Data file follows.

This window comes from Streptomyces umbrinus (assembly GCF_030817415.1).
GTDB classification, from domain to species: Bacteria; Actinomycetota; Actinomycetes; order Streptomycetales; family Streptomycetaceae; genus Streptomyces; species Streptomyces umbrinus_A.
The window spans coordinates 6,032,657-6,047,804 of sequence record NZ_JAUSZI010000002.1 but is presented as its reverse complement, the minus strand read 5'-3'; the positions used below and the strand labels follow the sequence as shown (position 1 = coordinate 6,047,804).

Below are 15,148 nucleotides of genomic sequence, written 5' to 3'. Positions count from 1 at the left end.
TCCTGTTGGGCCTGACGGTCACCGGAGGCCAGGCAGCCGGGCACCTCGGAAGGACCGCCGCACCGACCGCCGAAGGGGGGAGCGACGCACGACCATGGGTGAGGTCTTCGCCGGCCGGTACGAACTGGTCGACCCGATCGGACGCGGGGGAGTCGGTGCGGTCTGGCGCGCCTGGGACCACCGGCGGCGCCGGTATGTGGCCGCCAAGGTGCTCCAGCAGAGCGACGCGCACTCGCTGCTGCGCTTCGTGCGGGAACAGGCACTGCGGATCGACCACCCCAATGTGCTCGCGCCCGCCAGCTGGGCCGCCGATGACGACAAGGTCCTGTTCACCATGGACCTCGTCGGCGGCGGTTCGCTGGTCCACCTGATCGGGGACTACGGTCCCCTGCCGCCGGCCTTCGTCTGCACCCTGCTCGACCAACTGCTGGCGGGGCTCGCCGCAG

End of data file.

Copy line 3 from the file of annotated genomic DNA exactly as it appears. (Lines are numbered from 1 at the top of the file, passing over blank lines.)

The window spans coordinates 6,032,657-6,047,804 of sequence record NZ_JAUSZI010000002.1 but is presented as its reverse complement, the minus strand read 5'-3'; the positions used below and the strand labels follow the sequence as shown (position 1 = coordinate 6,047,804).